62. 62. <ul><li>Climographs </li></ul><ul><ul><ul><ul><li>Fig. 8-38 </li></ul></ul></ul></ul>
  63. 63. <ul><li>Highland Climate (Group H) </li></ul><ul><li>Locations </li></ul><ul><ul><li>High uplands (mountains and plateaus) </li></ul></ul><ul><ul><ul><ul><li>Fig. 8-40 </li></ul></ul></ul></ul>
  64. 64. <ul><li>Characteristics </li></ul><ul><ul><li>Complex local variation in small areas </li></ul></ul><ul><ul><li>Vertical climate zonation </li></ul></ul><ul><ul><ul><ul><li>Fig. 8-42 </li></ul></ul></ul></ul>
  65. 65. <ul><ul><li>Changeability of weather </li></ul></ul><ul><ul><ul><ul><li>Fig. 8-43 </li></ul></ul></ul></ul><ul><li>Dominant Controls </li></ul><ul><ul><li>Altitude </li></ul></ul><ul><ul><li>Slope aspect and slope angle </li></ul></ul>
  66. 66. <ul><li>Climographs </li></ul><ul><ul><ul><ul><li>Fig. 8-41 </li></ul></ul></ul></ul>
  67. 67. <ul><li>Global Patterns Idealized </li></ul><ul><li>General Models of the Climate Distribution </li></ul><ul><ul><li>Idealized seasonal precipitation patterns and climates along the west coasts of continents (Fig. 8-44). </li></ul></ul>
  68. 68. <ul><ul><li>Idealized Global Pattern </li></ul></ul><ul><ul><ul><ul><li>Fig. 8-45 </li></ul></ul></ul></ul>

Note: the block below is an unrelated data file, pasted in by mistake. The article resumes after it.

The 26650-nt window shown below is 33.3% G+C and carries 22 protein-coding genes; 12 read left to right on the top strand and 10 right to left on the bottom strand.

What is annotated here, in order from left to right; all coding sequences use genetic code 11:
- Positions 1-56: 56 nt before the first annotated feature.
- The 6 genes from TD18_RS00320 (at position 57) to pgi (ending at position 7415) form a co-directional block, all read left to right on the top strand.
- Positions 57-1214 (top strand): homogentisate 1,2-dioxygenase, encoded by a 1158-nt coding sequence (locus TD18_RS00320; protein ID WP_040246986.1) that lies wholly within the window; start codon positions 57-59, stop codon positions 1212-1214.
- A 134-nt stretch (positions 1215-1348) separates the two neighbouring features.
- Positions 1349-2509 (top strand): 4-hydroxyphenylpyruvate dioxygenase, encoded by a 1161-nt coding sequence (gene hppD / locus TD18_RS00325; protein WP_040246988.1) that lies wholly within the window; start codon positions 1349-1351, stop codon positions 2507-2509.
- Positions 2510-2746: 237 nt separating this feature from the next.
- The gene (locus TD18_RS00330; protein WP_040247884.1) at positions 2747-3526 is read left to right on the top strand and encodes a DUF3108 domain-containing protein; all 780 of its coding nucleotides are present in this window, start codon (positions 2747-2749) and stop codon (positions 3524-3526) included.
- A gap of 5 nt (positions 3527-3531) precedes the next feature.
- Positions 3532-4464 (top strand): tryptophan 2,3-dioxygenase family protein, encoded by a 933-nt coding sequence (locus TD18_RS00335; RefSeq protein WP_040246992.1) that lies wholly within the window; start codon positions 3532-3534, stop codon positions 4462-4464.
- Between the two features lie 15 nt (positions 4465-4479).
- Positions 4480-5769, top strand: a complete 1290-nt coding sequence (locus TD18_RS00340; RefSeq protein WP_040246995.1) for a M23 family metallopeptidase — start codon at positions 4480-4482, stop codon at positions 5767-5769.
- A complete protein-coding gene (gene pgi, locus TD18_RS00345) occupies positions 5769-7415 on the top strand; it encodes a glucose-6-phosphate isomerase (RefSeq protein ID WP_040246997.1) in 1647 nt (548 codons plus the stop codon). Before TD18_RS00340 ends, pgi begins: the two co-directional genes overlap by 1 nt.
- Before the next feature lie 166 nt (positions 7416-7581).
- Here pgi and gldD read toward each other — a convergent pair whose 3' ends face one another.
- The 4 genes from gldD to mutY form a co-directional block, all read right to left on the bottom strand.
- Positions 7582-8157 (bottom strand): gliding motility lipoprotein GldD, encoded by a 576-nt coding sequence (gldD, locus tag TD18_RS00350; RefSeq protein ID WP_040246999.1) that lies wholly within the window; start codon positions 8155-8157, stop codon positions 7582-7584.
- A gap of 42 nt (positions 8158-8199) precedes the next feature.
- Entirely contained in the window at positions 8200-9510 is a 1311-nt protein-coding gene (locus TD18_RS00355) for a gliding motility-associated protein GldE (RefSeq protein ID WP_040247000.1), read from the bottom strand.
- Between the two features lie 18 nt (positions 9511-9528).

69. 69. <ul><li>Climatic Distribution in Africa: A Practically Perfect Example </li></ul><ul><ul><ul><ul><li>Fig. 8-45 and Fig. 8-46 </li></ul></ul></ul></ul>
  70. 70. <ul><li>The modified K öppen system recognizes six major climatic zones: </li></ul><ul><ul><li>Tropical humid (A) </li></ul></ul><ul><ul><li>Dry (B) </li></ul></ul><ul><ul><li>Mild midlatitude (C) </li></ul></ul><ul><ul><li>Severe midlatitude (D) </li></ul></ul><ul><ul><li>Polar (E) </li></ul></ul><ul><ul><li>Highland (H) </li></ul></ul><ul><li>A model of climate distribution on a hypothetical continent helps use predict what the climate should be like at a particular location. </li></ul>